Former astronauts Steve MacLean of the Canadian Space Agency and Charles Bolden of NASA, heads of their respective space agencies, signed a Framework Agreement in Washington today.
The Framework Agreement contains all the legal elements required under international law for the conduct of space cooperation projects. These include, among others, provisions relating to the transfer of data and goods, intellectual property rights and the cross-waiver of liability. The Agreement fosters and facilitates collaboration between government departments, scientists and the industrial sector by enabling the more technical aspects of cooperative projects to be drafted and undertaken through parallel implementing agreements.
“The United States has been a critical partner for Canada ever since the launch of Alouette in 1962. From these early beginnings, we have worked together to forge a space alliance that has become a catalyst, driving generations of space expertise, innovation, scientific and technological excellence through our participation in space projects that continue to serve the interests of both our nations.”, said Steve MacLean, President of the Canadian Space Agency.
“NASA is very proud of its long and outstanding relationship with Canada, one that has been nurtured over the past four decades with increasing collaboration in a wide range of space science and exploration activities,” said NASA’s Bolden. “As NASA continues to enhance the scientific observation of our planet and the solar system, we are looking to Canada and our other international partners to play key roles in our future exploration plans.”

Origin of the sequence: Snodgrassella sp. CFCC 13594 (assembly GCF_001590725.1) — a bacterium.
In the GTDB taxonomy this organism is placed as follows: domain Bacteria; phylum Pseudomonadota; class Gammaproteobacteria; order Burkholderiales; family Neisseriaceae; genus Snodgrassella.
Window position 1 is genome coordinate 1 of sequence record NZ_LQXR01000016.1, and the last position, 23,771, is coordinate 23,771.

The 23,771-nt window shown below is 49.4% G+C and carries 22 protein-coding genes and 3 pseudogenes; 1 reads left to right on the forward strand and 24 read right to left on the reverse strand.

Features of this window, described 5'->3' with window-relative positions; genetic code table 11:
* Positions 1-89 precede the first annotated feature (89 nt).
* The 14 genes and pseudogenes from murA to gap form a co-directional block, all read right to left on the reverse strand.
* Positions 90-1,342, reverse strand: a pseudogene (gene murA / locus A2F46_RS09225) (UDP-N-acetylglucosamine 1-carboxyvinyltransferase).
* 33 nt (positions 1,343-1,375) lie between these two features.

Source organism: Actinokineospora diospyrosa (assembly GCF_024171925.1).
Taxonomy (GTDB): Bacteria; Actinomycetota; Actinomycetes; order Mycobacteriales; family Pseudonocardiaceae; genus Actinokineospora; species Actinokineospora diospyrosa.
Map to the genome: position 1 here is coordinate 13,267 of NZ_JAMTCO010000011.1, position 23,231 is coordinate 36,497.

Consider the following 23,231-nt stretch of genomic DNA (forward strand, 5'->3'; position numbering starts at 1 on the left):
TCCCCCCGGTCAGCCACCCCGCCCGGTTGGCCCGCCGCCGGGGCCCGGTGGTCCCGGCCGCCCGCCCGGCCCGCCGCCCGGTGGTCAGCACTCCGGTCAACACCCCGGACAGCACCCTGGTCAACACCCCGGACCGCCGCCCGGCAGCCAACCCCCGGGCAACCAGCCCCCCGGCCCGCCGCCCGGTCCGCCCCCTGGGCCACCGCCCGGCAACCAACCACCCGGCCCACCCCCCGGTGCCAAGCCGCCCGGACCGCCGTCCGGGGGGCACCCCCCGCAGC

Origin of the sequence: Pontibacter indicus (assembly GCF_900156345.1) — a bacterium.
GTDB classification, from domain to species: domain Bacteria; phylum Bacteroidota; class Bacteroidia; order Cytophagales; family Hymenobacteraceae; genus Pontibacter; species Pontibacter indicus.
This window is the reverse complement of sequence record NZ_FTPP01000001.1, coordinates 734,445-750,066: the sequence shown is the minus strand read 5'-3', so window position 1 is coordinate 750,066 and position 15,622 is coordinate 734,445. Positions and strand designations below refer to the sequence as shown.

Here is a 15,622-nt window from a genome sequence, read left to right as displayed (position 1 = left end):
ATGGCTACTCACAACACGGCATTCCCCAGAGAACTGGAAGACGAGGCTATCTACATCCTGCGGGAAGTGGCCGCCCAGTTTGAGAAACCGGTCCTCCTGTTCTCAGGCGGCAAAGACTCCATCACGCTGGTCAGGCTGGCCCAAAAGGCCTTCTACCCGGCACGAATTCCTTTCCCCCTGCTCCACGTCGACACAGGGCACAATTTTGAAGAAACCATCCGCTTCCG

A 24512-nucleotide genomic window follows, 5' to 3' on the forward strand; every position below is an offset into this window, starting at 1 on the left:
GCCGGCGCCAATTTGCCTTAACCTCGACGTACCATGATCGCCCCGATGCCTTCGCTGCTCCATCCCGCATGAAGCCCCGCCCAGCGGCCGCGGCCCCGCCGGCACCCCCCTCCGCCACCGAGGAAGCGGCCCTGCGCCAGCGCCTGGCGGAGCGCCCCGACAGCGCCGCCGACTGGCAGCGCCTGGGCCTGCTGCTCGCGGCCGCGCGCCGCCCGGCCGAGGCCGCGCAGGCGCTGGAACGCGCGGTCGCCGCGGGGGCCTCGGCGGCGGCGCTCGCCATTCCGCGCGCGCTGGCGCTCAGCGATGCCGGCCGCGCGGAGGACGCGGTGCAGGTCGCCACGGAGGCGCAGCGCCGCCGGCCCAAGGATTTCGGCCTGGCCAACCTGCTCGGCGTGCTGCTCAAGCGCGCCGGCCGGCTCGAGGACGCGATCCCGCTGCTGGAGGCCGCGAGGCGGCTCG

CSA cooperation with NASA has traditionally benefited the scientific and industrial communities as well as Canadian Government departments by providing access to scientific data, data sharing or joint applications development as part of the collaboration. Through the implementation of the Framework Agreement, the lead-time required for NASA and CSA to enter into project-specific implementing arrangements should be reduced, while increasing the participation of Canadian scientific and industrial expertise in project proposals with their NASA counterparts and contractors.